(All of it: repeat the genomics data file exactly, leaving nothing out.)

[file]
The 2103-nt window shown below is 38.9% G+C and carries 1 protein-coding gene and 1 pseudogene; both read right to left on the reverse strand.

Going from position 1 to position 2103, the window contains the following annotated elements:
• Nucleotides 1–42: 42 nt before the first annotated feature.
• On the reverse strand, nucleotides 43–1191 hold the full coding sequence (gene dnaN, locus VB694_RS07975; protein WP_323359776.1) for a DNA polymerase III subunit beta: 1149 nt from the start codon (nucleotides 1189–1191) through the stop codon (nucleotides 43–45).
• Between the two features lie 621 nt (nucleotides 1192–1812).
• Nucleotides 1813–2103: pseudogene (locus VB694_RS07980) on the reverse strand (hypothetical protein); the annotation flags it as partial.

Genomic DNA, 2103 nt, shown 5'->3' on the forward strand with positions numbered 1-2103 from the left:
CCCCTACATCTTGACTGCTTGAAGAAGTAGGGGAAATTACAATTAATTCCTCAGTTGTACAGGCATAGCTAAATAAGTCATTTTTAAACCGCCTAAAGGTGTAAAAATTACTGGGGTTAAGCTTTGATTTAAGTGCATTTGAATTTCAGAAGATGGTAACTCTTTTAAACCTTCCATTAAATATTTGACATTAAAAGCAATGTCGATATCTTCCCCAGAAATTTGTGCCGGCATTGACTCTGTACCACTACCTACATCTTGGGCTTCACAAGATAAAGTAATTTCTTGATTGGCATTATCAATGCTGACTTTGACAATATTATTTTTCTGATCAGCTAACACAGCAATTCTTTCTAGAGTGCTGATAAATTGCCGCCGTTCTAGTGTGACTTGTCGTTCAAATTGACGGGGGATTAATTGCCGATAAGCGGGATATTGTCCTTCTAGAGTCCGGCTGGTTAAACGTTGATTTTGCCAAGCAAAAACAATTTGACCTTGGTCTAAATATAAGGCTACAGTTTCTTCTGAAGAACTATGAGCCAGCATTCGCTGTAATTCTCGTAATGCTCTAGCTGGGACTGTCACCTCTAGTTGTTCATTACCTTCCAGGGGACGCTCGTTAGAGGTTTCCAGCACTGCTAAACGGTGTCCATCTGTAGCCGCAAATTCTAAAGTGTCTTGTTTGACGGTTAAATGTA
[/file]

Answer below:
The 2103-nt window shown below is 38.9% G+C and carries 1 protein-coding gene and 1 pseudogene; both read right to left on the reverse strand.

Going from position 1 to position 2103, the window contains the following annotated elements:
• Nucleotides 1–42: 42 nt before the first annotated feature.
• On the reverse strand, nucleotides 43–1191 hold the full coding sequence (gene dnaN, locus VB694_RS07975; protein WP_323359776.1) for a DNA polymerase III subunit beta: 1149 nt from the start codon (nucleotides 1189–1191) through the stop codon (nucleotides 43–45).
• Between the two features lie 621 nt (nucleotides 1192–1812).
• Nucleotides 1813–2103: pseudogene (locus VB694_RS07980) on the reverse strand (hypothetical protein); the annotation flags it as partial.

Genomic DNA, 2103 nt, shown 5'->3' on the forward strand with positions numbered 1-2103 from the left:
CCCCTACATCTTGACTGCTTGAAGAAGTAGGGGAAATTACAATTAATTCCTCAGTTGTACAGGCATAGCTAAATAAGTCATTTTTAAACCGCCTAAAGGTGTAAAAATTACTGGGGTTAAGCTTTGATTTAAGTGCATTTGAATTTCAGAAGATGGTAACTCTTTTAAACCTTCCATTAAATATTTGACATTAAAAGCAATGTCGATATCTTCCCCAGAAATTTGTGCCGGCATTGACTCTGTACCACTACCTACATCTTGGGCTTCACAAGATAAAGTAATTTCTTGATTGGCATTATCAATGCTGACTTTGACAATATTATTTTTCTGATCAGCTAACACAGCAATTCTTTCTAGAGTGCTGATAAATTGCCGCCGTTCTAGTGTGACTTGTCGTTCAAATTGACGGGGGATTAATTGCCGATAAGCGGGATATTGTCCTTCTAGAGTCCGGCTGGTTAAACGTTGATTTTGCCAAGCAAAAACAATTTGACCTTGGTCTAAATATAAGGCTACAGTTTCTTCTGAAGAACTATGAGCCAGCATTCGCTGTAATTCTCGTAATGCTCTAGCTGGGACTGTCACCTCTAGTTGTTCATTACCTTCCAGGGGACGCTCGTTAGAGGTTTCCAGCACTGCTAAACGGTGTCCATCTGTAGCCGCAAATTCTAAAGTGTCTTGTTTGACGGTTAAATGTA